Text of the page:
What a strange country. I was arrested for baring my breasts but called a hero for carrying a gun.
Bersaglio a 5 was published in 1968 by E.P.I./Ottimo as entry fifty in their series Agente Segreto. The title means “Target 5,” and the art by Benedetto Caroselli hits the target too.
This is a mean old world, baby, to live in all by yourself.
Above, the cover of Gli Amante Perduti, which means “the lost lover,” published 1962 by Grandi Edizioni Internazionali. The author, Horace Robinson, was in reality the prolific Maria Luisa Piazza, and the evocative cover art, showing a woman distressed and alone against a backdrop of blackness, is by the incomparable Benedetto Caroselli.
All roads lead to Renato.
Today we have yet another excellent cover from Benedetto Caroselli—Anima e corpo, aka Body and Soul, written by Lucien Le Bossu for Edizioni Periodici Italiani’s I Capolavori della Serie KKK Classici dell’Orrore, 1965. Le Bossu, perhaps unsurprisingly, was one of about twenty literary pseudonyms belonging to Renato Carocci. In fact, Carocci even wrote under the name Tom Ewell, who was a well-known American actor of the period. How he got away with that we don’t know. Anyway, you can find out a bit more about Carocci here, and see more art from Caroselli by clicking his keywords below.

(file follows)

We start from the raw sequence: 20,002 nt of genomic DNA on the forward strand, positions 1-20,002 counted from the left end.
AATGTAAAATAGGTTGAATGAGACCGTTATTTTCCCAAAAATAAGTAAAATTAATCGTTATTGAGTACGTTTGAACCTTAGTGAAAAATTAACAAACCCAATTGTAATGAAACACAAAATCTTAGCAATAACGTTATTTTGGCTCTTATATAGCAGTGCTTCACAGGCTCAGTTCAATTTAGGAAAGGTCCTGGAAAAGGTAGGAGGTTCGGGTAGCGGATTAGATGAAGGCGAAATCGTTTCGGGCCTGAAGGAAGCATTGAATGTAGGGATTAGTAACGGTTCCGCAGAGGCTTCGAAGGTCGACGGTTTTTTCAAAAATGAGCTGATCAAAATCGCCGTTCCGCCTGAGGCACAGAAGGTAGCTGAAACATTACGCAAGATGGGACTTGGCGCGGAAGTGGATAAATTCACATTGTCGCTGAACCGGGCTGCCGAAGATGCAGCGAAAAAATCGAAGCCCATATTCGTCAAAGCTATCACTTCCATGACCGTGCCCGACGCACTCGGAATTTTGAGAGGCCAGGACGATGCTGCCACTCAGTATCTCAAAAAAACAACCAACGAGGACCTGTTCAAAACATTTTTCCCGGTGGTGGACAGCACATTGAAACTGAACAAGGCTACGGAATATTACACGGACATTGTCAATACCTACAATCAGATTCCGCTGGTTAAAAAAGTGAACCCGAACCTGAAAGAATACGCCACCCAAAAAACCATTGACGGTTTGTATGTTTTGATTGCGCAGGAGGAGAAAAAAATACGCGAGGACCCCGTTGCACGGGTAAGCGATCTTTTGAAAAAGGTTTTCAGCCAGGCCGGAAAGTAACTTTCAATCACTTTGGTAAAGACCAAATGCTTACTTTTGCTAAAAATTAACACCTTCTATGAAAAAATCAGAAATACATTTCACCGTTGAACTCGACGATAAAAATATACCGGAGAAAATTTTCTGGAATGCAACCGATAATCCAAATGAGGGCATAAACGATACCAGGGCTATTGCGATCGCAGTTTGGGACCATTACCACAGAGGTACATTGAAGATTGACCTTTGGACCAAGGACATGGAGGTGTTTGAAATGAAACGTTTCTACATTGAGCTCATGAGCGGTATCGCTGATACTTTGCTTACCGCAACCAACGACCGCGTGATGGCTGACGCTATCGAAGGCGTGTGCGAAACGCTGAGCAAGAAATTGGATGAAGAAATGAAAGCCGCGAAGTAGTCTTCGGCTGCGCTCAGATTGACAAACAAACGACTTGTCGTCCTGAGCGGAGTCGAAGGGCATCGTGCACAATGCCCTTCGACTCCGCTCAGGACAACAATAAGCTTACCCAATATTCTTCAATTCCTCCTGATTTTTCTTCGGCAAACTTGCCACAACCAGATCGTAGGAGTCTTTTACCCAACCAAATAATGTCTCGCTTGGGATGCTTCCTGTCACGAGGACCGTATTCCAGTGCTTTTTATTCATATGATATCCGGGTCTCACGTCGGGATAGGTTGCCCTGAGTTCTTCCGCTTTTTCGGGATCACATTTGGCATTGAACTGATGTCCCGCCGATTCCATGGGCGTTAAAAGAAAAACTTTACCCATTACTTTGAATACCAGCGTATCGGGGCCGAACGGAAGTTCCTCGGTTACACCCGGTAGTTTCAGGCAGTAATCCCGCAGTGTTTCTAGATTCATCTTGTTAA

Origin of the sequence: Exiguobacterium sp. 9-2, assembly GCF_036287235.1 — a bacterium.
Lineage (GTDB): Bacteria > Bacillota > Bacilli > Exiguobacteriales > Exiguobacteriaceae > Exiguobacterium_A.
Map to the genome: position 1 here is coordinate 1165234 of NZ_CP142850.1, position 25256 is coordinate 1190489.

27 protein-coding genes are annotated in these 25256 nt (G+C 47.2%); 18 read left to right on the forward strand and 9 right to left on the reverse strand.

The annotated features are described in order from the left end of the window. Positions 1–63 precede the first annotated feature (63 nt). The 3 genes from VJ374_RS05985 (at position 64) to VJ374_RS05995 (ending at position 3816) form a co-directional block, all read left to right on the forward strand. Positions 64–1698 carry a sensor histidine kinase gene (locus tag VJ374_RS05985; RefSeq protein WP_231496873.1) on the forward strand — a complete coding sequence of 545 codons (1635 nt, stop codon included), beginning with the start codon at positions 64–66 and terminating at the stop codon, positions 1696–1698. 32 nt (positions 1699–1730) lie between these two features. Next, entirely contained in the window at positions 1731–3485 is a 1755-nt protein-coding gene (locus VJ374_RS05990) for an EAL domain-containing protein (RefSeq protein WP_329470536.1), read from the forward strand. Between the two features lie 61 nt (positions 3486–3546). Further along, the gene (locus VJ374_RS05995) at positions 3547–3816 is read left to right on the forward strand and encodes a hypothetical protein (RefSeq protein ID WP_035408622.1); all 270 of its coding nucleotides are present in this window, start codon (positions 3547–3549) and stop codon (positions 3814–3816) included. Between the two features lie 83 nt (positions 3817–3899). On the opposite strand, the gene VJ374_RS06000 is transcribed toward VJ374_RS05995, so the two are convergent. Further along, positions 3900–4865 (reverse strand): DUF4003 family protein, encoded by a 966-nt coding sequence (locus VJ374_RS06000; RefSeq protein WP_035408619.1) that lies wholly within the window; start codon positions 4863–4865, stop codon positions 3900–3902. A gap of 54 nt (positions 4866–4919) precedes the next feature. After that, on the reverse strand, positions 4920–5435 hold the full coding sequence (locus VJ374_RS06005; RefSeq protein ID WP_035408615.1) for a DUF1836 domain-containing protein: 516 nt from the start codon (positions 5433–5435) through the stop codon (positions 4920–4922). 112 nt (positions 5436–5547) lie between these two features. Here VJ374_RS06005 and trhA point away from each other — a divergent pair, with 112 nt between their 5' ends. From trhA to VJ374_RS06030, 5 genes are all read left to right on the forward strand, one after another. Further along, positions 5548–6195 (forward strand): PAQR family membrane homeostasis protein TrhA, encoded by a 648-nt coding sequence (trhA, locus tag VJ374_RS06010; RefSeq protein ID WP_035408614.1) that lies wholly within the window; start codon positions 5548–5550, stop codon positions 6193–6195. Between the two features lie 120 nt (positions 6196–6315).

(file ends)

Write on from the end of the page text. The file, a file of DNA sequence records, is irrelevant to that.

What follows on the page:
Murder by any other name.
As long as we’re on Italy today (see below), here’s another top effort from the Italian genius Benedetto Caroselli. Il suo nome era omicidio, aka His Name Was Murder was written by Mary Steel, who is in reality a pseudonym of author and editor Laura Toscano, and it appeared in 1971. See more amazing Caroselli covers by clicking his keywords below.
You can eat an apple a day but it won’t keep this doctor away.
Above is I Capolavori della Serie KKK Classici dell’Orrore number 127, entitled Gli esperimenti del Dott. Hass, aka The Monster, published in 1969, written by Patty North, who was really Franco Marotta. And of course the brilliant art is by Benedetto Caroselli, whose work you probably recognize by now. Marotta also wrote Il robotto maledetto, which means so far he’s written about an evil doctor and an evil robot. The book also has a short story beginning on page 121 called “Violenza,” which was penned by Roland Greaves, who was really Renato Carocci. That’s a lot of entertainment for just a few euros, and well worth it.
, Grandi Edizioni Internazionali
, I Capolavori della Serie KKK Classici dell’Orrore
, Gli esperimenti del Dott. Hass
, Franco Marotta
, Benedetto Caroselli
, Roland Greaves
, Patty North
, Renato Carocci
, cover art
He’s everything a man is, except he turns on only when you want him to.
Above, Edizioni Periodici Italiani’s Il robot maledetto, 159 in the I Capolavori della Serie KKK Classici dell'Orrore, written by Dyana Evan, a psuedonym of Franco Marotta, 1971. The art featuring a lingerie clad woman and a phallic robot is more suggestive of romance or sleaze than horror, but it’s great work by Benedetto Caroselli, who you can see more of here.